One of the best things about a good story is the way a good story lends itself to all sorts of interpretations. The story itself is quite thin. By that I mean that there are not very many details at all. This story is also quite thin in another way. You see this story reveals a thin place. A thin place is a place where the veil between the everyday mundane things of life and the sacred HOLINESS that is the SOURCE of all life is stretched so thin that we can see the ONE who IS BEYOND, the BEYOND and BEYOND that also. It is the thinness of this little story that allows it to reveal so very much about the nature of our reality. The disciples Peter, James, and John are taken up a high mountain by Jesus. In the Hebrew scriptures high mountains are the place to go if you want to experience the ONE who is the MYSTERY which we call “God”. There are all sorts of interpretations about what transpired on that mountaintop. This is after all Transfiguration Sunday and so many of the interpretations of this story focus on the transfiguration of Jesus. I’d like to suggest another interpretation of this story. When we look closely, it is possible to see that Jesus is not the only one who is transfigured in this story.
I’m pretty sure that Peter, James and John, are also transfigured. If we let ourselves wander into this story, perhaps we too can be transfigured. Most of us are a lot like Peter, James, and John. I mean there’s nothing remarkable about these particular followers of Jesus. They are pretty typical. They are searching for someone to save them. Like most of us, what they really need to be saved from is their fear. Fear is something that each one of us contends with on a daily basis. We are obsessed with our fears. So much so, that it should come as no surprise to us that the phrase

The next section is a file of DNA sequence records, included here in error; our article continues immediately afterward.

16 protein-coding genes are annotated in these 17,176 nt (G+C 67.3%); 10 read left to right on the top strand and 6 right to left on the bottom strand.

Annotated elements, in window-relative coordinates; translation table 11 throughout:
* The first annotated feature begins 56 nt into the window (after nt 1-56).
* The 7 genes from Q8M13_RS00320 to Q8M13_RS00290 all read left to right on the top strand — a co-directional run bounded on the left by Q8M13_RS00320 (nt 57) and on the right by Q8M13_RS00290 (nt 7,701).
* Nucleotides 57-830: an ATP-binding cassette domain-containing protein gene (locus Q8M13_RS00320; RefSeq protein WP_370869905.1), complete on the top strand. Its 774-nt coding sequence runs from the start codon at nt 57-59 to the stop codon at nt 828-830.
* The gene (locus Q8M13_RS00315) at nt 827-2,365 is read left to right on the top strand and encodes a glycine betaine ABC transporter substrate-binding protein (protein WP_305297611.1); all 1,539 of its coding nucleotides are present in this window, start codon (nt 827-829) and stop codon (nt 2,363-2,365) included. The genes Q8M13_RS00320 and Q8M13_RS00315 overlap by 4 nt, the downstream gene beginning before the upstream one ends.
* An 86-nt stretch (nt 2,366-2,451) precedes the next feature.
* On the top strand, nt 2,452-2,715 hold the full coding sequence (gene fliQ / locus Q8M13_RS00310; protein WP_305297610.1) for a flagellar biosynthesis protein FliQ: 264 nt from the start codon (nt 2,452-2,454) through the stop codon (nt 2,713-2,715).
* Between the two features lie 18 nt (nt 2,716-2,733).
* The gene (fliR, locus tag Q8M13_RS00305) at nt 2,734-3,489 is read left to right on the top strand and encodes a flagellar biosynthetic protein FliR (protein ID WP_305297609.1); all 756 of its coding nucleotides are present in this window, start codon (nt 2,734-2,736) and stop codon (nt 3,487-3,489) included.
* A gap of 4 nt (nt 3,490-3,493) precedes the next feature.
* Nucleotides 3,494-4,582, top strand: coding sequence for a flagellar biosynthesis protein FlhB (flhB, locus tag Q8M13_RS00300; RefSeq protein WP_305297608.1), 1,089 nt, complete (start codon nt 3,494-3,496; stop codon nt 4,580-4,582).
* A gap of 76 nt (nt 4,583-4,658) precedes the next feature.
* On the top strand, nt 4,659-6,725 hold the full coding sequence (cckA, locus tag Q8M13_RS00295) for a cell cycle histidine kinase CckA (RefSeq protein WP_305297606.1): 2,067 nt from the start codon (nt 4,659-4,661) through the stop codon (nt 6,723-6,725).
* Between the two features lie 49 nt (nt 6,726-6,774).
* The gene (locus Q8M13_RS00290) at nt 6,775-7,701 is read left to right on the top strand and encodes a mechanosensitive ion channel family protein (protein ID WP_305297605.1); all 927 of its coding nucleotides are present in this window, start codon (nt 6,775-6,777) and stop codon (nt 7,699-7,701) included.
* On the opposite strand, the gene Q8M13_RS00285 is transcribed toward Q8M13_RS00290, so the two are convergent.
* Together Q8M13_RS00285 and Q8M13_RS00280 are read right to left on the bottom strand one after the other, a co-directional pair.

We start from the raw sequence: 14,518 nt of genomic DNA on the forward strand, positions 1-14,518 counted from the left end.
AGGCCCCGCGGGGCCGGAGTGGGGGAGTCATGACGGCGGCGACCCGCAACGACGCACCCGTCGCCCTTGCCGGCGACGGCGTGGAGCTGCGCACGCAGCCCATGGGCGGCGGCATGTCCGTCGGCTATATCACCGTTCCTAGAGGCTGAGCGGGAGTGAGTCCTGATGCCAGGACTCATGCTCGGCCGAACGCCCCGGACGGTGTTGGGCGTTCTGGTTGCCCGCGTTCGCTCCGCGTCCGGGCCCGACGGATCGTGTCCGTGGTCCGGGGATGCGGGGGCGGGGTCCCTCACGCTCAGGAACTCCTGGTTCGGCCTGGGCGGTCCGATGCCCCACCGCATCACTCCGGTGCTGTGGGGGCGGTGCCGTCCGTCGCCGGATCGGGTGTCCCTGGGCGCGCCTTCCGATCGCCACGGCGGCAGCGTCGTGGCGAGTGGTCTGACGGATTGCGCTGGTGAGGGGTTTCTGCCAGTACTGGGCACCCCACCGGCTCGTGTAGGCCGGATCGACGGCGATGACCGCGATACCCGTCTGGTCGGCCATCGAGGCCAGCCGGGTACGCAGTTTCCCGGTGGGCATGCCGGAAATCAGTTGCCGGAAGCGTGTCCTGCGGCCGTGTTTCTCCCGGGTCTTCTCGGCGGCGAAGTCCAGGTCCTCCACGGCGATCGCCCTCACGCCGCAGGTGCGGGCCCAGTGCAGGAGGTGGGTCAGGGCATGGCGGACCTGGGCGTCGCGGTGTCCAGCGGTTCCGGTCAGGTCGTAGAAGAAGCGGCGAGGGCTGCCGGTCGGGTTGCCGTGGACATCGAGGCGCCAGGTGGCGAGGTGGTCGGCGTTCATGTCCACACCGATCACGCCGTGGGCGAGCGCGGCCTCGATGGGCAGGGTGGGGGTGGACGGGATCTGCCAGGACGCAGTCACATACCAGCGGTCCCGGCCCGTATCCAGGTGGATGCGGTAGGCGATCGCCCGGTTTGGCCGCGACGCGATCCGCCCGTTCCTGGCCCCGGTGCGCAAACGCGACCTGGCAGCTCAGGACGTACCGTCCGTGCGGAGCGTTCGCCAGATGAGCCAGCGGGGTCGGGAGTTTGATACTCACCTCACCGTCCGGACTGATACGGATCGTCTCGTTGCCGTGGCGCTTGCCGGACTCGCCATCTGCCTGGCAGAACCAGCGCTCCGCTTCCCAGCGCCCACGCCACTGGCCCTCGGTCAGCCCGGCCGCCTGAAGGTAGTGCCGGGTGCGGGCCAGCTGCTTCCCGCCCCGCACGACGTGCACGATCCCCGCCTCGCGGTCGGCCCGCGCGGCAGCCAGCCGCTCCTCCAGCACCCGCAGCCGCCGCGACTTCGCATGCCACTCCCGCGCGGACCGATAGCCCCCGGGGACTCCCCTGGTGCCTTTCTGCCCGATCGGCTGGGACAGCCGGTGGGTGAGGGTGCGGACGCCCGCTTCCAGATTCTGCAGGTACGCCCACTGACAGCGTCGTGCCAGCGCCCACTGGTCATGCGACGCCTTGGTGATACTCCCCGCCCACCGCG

“Do not be afraid,” appears 366 times in the Bible. As they say in Ireland, “366 times that’s once for every day and once for no reason at all.” Do not be afraid, in both the Hebrew Scriptures and the Christian Testament, we hear first the voice of God, and then Jesus, say over and over again, “Do not be afraid.” In this little story, Peter, James, and John are overcome with fear, so much so that they fall to the ground. Jesus comes to them, touches them and says, “Get up! Do not be afraid!”
There’s a story from India that sheds light upon the darkness of fear. People have told this story for several thousand years. It is about a man who was condemned to spend a night in a cell with a poisonous snake. The man was warned that if he made the slightest movement, the snake would be on top of him and he would die. So, the man stood in the corner of the cell, directly opposite to where the snake was, and he was petrified. He barely dared to breathe for fear of alerting the snake to his presence. The man stood stiff in the corner. He was actually petrified all night long. The next morning, as the first rays of light began to come into the cell, the man was scarcely able to make out the shape of the snake, and he said to himself, “I am so lucky that I never stirred. But as the sun rose higher, when the full force of the light came into the cell, the man could finally see that the focus of his fear wasn’t a snake at all. It was nothing more than an old rope.[i]